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What is possible to achieve with game design? (Adult with some vulgarities)

Started by Clyde L. Rhoer, August 15, 2006, 09:40:35 AM

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An important question which I haven't seen answered yet is what sort of emotional place you want people to be in after the game.

You stated you were OK now. Is that where you want people to end up, ie. past the pain? Past the silence as well, since you've basically shared it with (potentially) the entire Web now. Or do you want the game to end before that point, leaving players more emotionally troubled and probably happy that they can just walk away from it?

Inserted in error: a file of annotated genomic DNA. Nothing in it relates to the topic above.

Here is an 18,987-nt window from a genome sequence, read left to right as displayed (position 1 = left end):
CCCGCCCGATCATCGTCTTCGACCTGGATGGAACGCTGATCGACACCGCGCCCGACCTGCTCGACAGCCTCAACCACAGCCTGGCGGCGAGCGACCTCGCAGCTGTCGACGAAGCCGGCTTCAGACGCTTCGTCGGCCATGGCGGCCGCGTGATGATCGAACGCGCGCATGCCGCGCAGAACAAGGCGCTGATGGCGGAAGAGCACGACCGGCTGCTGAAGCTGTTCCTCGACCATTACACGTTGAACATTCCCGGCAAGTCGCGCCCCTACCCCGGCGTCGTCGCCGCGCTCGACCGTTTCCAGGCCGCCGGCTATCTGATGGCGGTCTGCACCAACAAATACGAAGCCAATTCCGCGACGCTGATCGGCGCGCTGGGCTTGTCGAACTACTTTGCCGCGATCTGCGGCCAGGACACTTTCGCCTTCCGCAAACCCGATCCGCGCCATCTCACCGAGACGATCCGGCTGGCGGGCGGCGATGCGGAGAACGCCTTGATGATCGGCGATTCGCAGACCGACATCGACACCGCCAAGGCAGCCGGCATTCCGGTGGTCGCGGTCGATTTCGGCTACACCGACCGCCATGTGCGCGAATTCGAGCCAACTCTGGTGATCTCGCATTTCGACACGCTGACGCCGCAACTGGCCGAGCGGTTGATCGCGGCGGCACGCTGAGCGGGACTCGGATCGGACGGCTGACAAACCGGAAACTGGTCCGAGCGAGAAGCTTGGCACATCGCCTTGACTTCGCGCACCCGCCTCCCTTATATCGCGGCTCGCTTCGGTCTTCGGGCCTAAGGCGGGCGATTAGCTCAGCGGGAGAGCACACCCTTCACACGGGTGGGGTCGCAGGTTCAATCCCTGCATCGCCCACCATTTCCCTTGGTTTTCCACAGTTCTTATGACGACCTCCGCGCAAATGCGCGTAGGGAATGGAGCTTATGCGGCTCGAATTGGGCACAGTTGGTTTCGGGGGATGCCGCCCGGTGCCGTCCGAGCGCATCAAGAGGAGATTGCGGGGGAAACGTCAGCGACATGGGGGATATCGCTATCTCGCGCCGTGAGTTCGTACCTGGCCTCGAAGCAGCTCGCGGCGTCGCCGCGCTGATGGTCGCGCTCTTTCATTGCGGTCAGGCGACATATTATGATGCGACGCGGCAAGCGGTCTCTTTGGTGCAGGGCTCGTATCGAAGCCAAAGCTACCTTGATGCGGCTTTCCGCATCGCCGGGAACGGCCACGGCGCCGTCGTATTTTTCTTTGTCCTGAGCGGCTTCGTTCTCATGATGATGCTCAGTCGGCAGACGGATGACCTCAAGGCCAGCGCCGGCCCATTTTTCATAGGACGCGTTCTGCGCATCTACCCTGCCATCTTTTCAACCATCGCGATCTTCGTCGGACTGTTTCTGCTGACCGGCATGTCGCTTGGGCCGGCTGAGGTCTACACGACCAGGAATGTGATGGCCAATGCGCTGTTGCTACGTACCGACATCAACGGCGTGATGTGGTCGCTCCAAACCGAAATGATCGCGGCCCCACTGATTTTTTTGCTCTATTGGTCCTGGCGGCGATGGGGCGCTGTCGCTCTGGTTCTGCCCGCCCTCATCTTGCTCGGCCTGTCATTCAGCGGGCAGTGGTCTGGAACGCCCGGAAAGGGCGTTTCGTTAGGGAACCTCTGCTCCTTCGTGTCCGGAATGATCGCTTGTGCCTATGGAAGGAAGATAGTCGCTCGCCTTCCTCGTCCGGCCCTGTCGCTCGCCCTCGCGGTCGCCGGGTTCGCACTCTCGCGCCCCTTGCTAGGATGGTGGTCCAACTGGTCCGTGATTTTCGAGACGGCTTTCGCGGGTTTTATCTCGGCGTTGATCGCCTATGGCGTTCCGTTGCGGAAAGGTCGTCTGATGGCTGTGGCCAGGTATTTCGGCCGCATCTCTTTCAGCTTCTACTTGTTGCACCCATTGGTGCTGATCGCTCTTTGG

Another matter, that ties in to your question about being honest up-front, is how much 'replay-value' you want. Do you want people to be able to play your game more than once, in which case, they'll know what it's all about the second time so the game still needs to work then. The other option, really designing it as a one-off, could certainly work as well. It might scare away some paying customers, but I'm getting the impression that this isn't much of a concern with you for this specific project.

Tomas HVM

I find this idea very interesting. It's important to make serious games. To make games that will change your/my life is the best ever design goal!

I'll try to contribute with a handful of thoughts...

RPGs are usually group-stories: